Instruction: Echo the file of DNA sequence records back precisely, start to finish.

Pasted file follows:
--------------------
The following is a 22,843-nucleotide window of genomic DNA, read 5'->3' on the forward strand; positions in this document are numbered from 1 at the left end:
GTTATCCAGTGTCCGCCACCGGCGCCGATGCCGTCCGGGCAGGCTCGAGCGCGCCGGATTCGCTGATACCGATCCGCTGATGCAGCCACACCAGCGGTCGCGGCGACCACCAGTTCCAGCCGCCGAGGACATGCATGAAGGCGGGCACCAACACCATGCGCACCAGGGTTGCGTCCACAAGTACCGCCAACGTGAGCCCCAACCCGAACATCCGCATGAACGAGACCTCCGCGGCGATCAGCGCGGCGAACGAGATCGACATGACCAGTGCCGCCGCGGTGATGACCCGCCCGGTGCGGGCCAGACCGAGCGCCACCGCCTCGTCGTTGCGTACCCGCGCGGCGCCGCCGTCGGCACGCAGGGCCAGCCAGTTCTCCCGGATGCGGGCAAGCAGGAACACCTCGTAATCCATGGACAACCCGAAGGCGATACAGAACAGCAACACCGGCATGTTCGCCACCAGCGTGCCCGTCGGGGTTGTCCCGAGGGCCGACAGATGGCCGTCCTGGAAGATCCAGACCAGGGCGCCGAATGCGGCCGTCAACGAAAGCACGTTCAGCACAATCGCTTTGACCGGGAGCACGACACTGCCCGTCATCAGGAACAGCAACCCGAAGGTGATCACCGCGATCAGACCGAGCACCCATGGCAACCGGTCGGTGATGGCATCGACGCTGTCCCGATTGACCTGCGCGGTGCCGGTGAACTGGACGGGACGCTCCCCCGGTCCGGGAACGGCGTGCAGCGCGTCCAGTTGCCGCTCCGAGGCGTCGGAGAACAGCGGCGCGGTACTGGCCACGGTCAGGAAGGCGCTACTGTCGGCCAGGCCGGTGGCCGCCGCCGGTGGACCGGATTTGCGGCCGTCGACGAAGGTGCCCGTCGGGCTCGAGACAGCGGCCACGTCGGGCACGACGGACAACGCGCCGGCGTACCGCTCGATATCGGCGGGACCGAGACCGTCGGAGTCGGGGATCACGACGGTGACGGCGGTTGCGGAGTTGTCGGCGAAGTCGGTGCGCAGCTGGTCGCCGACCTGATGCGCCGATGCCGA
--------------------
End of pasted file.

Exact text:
The following is a 22,843-nucleotide window of genomic DNA, read 5'->3' on the forward strand; positions in this document are numbered from 1 at the left end:
GTTATCCAGTGTCCGCCACCGGCGCCGATGCCGTCCGGGCAGGCTCGAGCGCGCCGGATTCGCTGATACCGATCCGCTGATGCAGCCACACCAGCGGTCGCGGCGACCACCAGTTCCAGCCGCCGAGGACATGCATGAAGGCGGGCACCAACACCATGCGCACCAGGGTTGCGTCCACAAGTACCGCCAACGTGAGCCCCAACCCGAACATCCGCATGAACGAGACCTCCGCGGCGATCAGCGCGGCGAACGAGATCGACATGACCAGTGCCGCCGCGGTGATGACCCGCCCGGTGCGGGCCAGACCGAGCGCCACCGCCTCGTCGTTGCGTACCCGCGCGGCGCCGCCGTCGGCACGCAGGGCCAGCCAGTTCTCCCGGATGCGGGCAAGCAGGAACACCTCGTAATCCATGGACAACCCGAAGGCGATACAGAACAGCAACACCGGCATGTTCGCCACCAGCGTGCCCGTCGGGGTTGTCCCGAGGGCCGACAGATGGCCGTCCTGGAAGATCCAGACCAGGGCGCCGAATGCGGCCGTCAACGAAAGCACGTTCAGCACAATCGCTTTGACCGGGAGCACGACACTGCCCGTCATCAGGAACAGCAACCCGAAGGTGATCACCGCGATCAGACCGAGCACCCATGGCAACCGGTCGGTGATGGCATCGACGCTGTCCCGATTGACCTGCGCGGTGCCGGTGAACTGGACGGGACGCTCCCCCGGTCCGGGAACGGCGTGCAGCGCGTCCAGTTGCCGCTCCGAGGCGTCGGAGAACAGCGGCGCGGTACTGGCCACGGTCAGGAAGGCGCTACTGTCGGCCAGGCCGGTGGCCGCCGCCGGTGGACCGGATTTGCGGCCGTCGACGAAGGTGCCCGTCGGGCTCGAGACAGCGGCCACGTCGGGCACGACGGACAACGCGCCGGCGTACCGCTCGATATCGGCGGGACCGAGACCGTCGGAGTCGGGGATCACGACGGTGACGGCGGTTGCGGAGTTGTCGGCGAAGTCGGTGCGCAGCTGGTCGCCGACCTGATGCGCCGATGCCGA